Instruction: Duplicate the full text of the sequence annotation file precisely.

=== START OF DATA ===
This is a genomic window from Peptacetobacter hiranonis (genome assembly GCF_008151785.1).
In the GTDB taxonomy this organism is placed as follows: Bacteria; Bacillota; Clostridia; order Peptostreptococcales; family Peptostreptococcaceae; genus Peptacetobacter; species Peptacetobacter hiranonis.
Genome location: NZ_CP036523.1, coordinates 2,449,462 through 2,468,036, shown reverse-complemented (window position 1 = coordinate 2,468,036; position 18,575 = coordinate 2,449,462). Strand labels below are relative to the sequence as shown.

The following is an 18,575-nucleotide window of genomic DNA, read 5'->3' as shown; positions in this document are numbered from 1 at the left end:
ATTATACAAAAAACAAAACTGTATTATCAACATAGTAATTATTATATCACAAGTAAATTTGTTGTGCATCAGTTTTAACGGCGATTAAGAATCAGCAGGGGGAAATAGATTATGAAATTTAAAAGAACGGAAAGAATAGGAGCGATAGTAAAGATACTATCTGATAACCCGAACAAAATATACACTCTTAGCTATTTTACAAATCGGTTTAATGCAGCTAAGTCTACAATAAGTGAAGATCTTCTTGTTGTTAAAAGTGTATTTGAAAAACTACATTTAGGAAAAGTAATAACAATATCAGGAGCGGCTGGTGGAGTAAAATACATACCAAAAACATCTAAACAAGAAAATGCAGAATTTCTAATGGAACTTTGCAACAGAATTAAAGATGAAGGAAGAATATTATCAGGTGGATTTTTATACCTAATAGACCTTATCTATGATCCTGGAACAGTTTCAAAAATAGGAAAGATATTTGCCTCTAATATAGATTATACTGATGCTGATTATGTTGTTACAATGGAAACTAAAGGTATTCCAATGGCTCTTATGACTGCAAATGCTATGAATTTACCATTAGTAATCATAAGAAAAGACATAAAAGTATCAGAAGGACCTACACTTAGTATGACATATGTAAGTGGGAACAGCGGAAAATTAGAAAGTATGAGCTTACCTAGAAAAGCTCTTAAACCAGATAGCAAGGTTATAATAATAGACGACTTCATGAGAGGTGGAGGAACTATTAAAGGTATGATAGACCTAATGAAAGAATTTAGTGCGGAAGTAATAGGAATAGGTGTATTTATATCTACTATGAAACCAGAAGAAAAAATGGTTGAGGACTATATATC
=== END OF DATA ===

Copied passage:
This is a genomic window from Peptacetobacter hiranonis (genome assembly GCF_008151785.1).
In the GTDB taxonomy this organism is placed as follows: Bacteria; Bacillota; Clostridia; order Peptostreptococcales; family Peptostreptococcaceae; genus Peptacetobacter; species Peptacetobacter hiranonis.
Genome location: NZ_CP036523.1, coordinates 2,449,462 through 2,468,036, shown reverse-complemented (window position 1 = coordinate 2,468,036; position 18,575 = coordinate 2,449,462). Strand labels below are relative to the sequence as shown.

The following is an 18,575-nucleotide window of genomic DNA, read 5'->3' as shown; positions in this document are numbered from 1 at the left end:
ATTATACAAAAAACAAAACTGTATTATCAACATAGTAATTATTATATCACAAGTAAATTTGTTGTGCATCAGTTTTAACGGCGATTAAGAATCAGCAGGGGGAAATAGATTATGAAATTTAAAAGAACGGAAAGAATAGGAGCGATAGTAAAGATACTATCTGATAACCCGAACAAAATATACACTCTTAGCTATTTTACAAATCGGTTTAATGCAGCTAAGTCTACAATAAGTGAAGATCTTCTTGTTGTTAAAAGTGTATTTGAAAAACTACATTTAGGAAAAGTAATAACAATATCAGGAGCGGCTGGTGGAGTAAAATACATACCAAAAACATCTAAACAAGAAAATGCAGAATTTCTAATGGAACTTTGCAACAGAATTAAAGATGAAGGAAGAATATTATCAGGTGGATTTTTATACCTAATAGACCTTATCTATGATCCTGGAACAGTTTCAAAAATAGGAAAGATATTTGCCTCTAATATAGATTATACTGATGCTGATTATGTTGTTACAATGGAAACTAAAGGTATTCCAATGGCTCTTATGACTGCAAATGCTATGAATTTACCATTAGTAATCATAAGAAAAGACATAAAAGTATCAGAAGGACCTACACTTAGTATGACATATGTAAGTGGGAACAGCGGAAAATTAGAAAGTATGAGCTTACCTAGAAAAGCTCTTAAACCAGATAGCAAGGTTATAATAATAGACGACTTCATGAGAGGTGGAGGAACTATTAAAGGTATGATAGACCTAATGAAAGAATTTAGTGCGGAAGTAATAGGAATAGGTGTATTTATATCTACTATGAAACCAGAAGAAAAAATGGTTGAGGACTATATATC